I’m thankful to join other PhDs At Work guest bloggers of a year (and more) ago in giving an update on my career since I wrote. That’s because these check-ins will highlight a truth about all careers–they do change with the times! And hopefully the people in them grow and change too; I hope I have.
One thing I’ve been required to add to my skill set at the Council can be summed up, over-broadly of course, as “dealing with adversity.” Honing skills like breaking bad news, managing the team’s expectations, and switching gears from government-level advocacy to private fundraising is not particularly easy to balance with other leadership requirements like a positive attitude, the ability to tell the story of the work in an attractive way, and the need to keep up morale for the entire organization. All non-profits have gone through tough times since the recession; for our public humanities shop, the most recent cycle of adversity began after 2010 with attacks within Congress (which controls our largest piece of funding through the National Endowment for the Humanities) on the budgets of agencies that help history, the arts, the humanities, public broadcasting, and even museums & libraries. Champions on the pro- side of these battles focused heavily on STEM, effectively leaving the humanities in a lonely spot.
One of my responses to the vulnerability of the humanities during this season of attacks has been to work very intently on joining the different layers of humanities practice more closely together. Part creating opportunities, part seizing them; but all involved broaching the idea of partnership with much bigger players than our Council. Networking, if you will, with a national purpose–I felt I needed to help keep amplifying the message of why we need the humanities in our national life. “#humanitiesmatter,” as one of our staff members coined it over Twitter. Could those of us who care about this get a virtuous cycle moving this message upward, linking Congress, Federal agencies, private foundations, companies and corporations, humanities researchers and innovators, and (speaking of big players) universities? What steeled us in the state councils movement was the experience-based belief that the public humanities offer skills, experiences, and whole swaths of the public that are missing from traditional humanities practices at the university. And many of those other players felt that the predicament for the humanities was such that they felt they ought to give that claim some consideration.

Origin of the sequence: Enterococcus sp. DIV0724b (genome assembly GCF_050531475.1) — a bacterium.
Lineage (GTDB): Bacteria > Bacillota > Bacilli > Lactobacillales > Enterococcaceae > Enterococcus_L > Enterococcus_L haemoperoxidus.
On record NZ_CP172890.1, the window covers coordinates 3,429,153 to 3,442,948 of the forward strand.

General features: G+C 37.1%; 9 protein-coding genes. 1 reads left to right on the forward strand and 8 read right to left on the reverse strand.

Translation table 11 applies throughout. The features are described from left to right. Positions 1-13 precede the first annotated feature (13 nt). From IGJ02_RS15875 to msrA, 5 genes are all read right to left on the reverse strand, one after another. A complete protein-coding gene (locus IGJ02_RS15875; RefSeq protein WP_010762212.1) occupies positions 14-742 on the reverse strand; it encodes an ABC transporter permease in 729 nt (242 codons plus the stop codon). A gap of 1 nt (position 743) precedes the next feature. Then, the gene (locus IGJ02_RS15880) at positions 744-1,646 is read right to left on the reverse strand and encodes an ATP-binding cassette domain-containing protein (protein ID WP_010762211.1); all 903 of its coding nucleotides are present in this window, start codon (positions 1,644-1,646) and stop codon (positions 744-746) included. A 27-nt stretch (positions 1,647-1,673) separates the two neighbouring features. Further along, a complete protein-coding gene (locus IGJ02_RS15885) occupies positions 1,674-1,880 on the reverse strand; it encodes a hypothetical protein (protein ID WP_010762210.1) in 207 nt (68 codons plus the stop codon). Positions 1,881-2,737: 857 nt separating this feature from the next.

Here’s a jointly sponsored event one of those new partnerships led to: The rare appearance of Retired U.S. Supreme Court Associate Justice David Souter, speaking in defense of the humanities.
And here is another that will interest readers of PhDs At Work: Our Humanities Centers Initiative.
Multiply my story across all the advocates for the humanities, the public humanities, and the endowments for the arts and the humanities, and you may have a sense of how the outcome of this year’s federal allocation process ended with Congress giving those agencies a level of funding with the prior cut restored (!) and cited the work of the state humanities councils.
Have I doubted myself and my abilities through the changes I just described? Yes I have. Did I feel my PhD in a humanities field prepared me for such a thing? No, in some ways of course not–I never had to design a cash flow projection in grad school. But in other ways, absolutely, yes. I am used to being in a lonely spot. I am used to having my sanity questioned for plugging ahead. My insistence and passion for the cause can make for a rough ride for my direct reports and closest collaborators on the board, but I am grateful to have a team in a way that really quite surpasses the collaborations that were possible in my academic life.
Start from the beginning – Read Sara Ogger’s “Week in the Life”